$10 will buy you one movie ticket at AMC theatres.
I’m going to come right out and admit it: I’m a hardcore coupon freak. Maybe not quite as crazy as the women from TLC’s Extreme Couponing, but I’m still out there. I have a baseball card binder with my coupons organized by type and expiration date. I purchase numerous papers each week (for the inserts), and I have no problem picking up abandoned papers from recycling bins (for the coupons). I went shopping for groceries this week, and I paid $0.54 a box for General Mills cereal and $0.25 a box for Toaster Strudels. I bought ten boxes each.
Perhaps part of the reason why I use coupons has to do with my mother. She taught me how to shop smart from a young age, showing me how to figure out the cost per ounce and decide with brand and size would garnish me the best deal. But the reason that I continue to use them, obsessively use them, goes far deeper.
I tell my story to people all the time. My husband and I met in college and married when I was half-way through my Master’s program. We lived in the Blue Ridge Mountains for several years. Through a series of events, all revolving around the dying economy, I found myself without a full-time job. My husband worked around 40 hours a week at a gas station for minimum wage, and I managed to patch together a few part-time jobs, but we still found ourselves in a financial bind.
All of our money came in one hand and went out with the other. It wasn’t that we were overspending; we just didn’t make enough. Between the two of us, we brought home an average of $800 – $900 a month. We spent $525 a month on rent, another $80 on electricity, $120 a month on car insurance, and $120 for phone / cable / internet service. I don’t know where the money for gas came from. (If I didn’t have the bank statements to prove the numbers, I wouldn’t believe it.)
Before long, we started pulling from our savings just to get by, and by November of 2009, we could count the number of months left before we would run out of money. We did the unthinkable: we both quit our jobs, packed everything we owned in a U-haul, and on Christmas Eve, moved two hundred miles across the state to stay with my family. While the act was nothing but insane at the time, I can see God’s hand in it now. Less than a month later, both my husband and I found full-time jobs (good full-time jobs), and in late February, I found out I was pregnant.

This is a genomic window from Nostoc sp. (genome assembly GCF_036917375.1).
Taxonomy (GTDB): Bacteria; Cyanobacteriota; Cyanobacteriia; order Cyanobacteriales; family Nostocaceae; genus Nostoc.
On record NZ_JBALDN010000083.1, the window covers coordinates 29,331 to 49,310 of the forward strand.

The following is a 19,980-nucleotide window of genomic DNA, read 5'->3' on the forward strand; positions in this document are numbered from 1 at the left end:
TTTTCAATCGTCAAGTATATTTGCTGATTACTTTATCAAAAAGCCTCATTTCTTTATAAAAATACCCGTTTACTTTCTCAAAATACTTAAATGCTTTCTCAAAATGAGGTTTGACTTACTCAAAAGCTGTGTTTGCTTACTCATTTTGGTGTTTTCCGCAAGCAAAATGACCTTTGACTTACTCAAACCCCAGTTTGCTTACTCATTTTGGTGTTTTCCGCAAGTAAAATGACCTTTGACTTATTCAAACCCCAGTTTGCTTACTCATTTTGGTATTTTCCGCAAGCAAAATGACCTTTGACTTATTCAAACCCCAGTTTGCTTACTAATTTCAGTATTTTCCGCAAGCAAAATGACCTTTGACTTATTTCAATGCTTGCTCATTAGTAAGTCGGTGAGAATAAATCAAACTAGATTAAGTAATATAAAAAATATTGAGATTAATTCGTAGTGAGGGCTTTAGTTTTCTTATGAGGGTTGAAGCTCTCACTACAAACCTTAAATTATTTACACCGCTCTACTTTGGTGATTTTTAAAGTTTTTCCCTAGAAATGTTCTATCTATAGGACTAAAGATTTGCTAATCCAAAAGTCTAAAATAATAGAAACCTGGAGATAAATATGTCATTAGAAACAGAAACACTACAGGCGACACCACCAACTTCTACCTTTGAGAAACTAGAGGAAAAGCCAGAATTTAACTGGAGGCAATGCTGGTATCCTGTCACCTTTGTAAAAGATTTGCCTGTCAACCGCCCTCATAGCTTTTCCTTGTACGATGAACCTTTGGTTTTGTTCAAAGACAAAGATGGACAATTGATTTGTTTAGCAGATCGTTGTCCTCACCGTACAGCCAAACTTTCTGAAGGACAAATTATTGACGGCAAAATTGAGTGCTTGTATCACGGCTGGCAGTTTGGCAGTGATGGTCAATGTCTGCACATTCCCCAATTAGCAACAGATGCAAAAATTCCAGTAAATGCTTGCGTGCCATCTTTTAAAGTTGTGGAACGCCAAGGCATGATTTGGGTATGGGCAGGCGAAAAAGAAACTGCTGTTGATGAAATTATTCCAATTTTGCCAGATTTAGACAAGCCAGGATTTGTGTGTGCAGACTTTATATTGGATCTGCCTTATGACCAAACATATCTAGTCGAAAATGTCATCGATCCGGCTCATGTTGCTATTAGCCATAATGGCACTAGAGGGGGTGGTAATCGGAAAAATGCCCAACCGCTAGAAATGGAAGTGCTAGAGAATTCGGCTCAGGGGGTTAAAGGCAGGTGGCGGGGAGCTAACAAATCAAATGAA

Throughout the entire situation, I again learned the value of coupons and of saving. As Christians, we are called to be wise with the wealth and talents God gives us. Recall one of the lessons Jesus gave us in the Parable of the Talents: “You have been faithful with a few things; I will put you in change of many things.” While living on little, our family sought to be faithful with the little that we had. I learned to balance a budget with as little as $25 or $30 a month for food. I found ways to earn money by buying health and beauty products. I learned to give thanks to God, regardless of the circumstances. Nichole Nordeman’s song Gratitude became the hymn of my life.
Now that God has put me in charge of many things, I still continue to use coupons and stockpiling as a way of being faithful with the blessings God has given me. I routinely purchase toothpaste, toothbrushes, shampoo, deodorant, mouthwash, bodywash, soap, sanitary pads, and pain medicine for nothing except the sales tax. Last month, I purchased large quantities of pasta at no cost. While I do maintain a large stockpile of these items, I give an equally large number of items to local parishes and charities. (Extreme Couponing‘s Nathan Engels gave this as a reason for his couponing, as he recently donated over 1,100 boxes of cereal to a local food bank.)
Regardless of your situation in life, consider using coupons as a way to be a good servant. You don’t need to become a hardcore shopper. Even a thirty minute trip to the drugstore with five or six coupons can lead to free or nearly free items. With very little time and effort on your part, you can use coupons to better your life or the lives of those less fortunate.
If you don’t want to use coupons yourself but you receive a Sunday paper, consider donating your coupons to a local Coupon Mom or Dad (watch for them in your local grocery store). Donating coupons can be used as a ministry tool within itself, especially when you donate them to people outside of your parish.
Feel free to comment and add your favorite couponing sites!
Melissa is writing this post from beneath her stockpiled diapers, collected for both her seven month old daughter and her future (unconceived) children. You can follow her life and shopping adventures at And Baby Makes Three.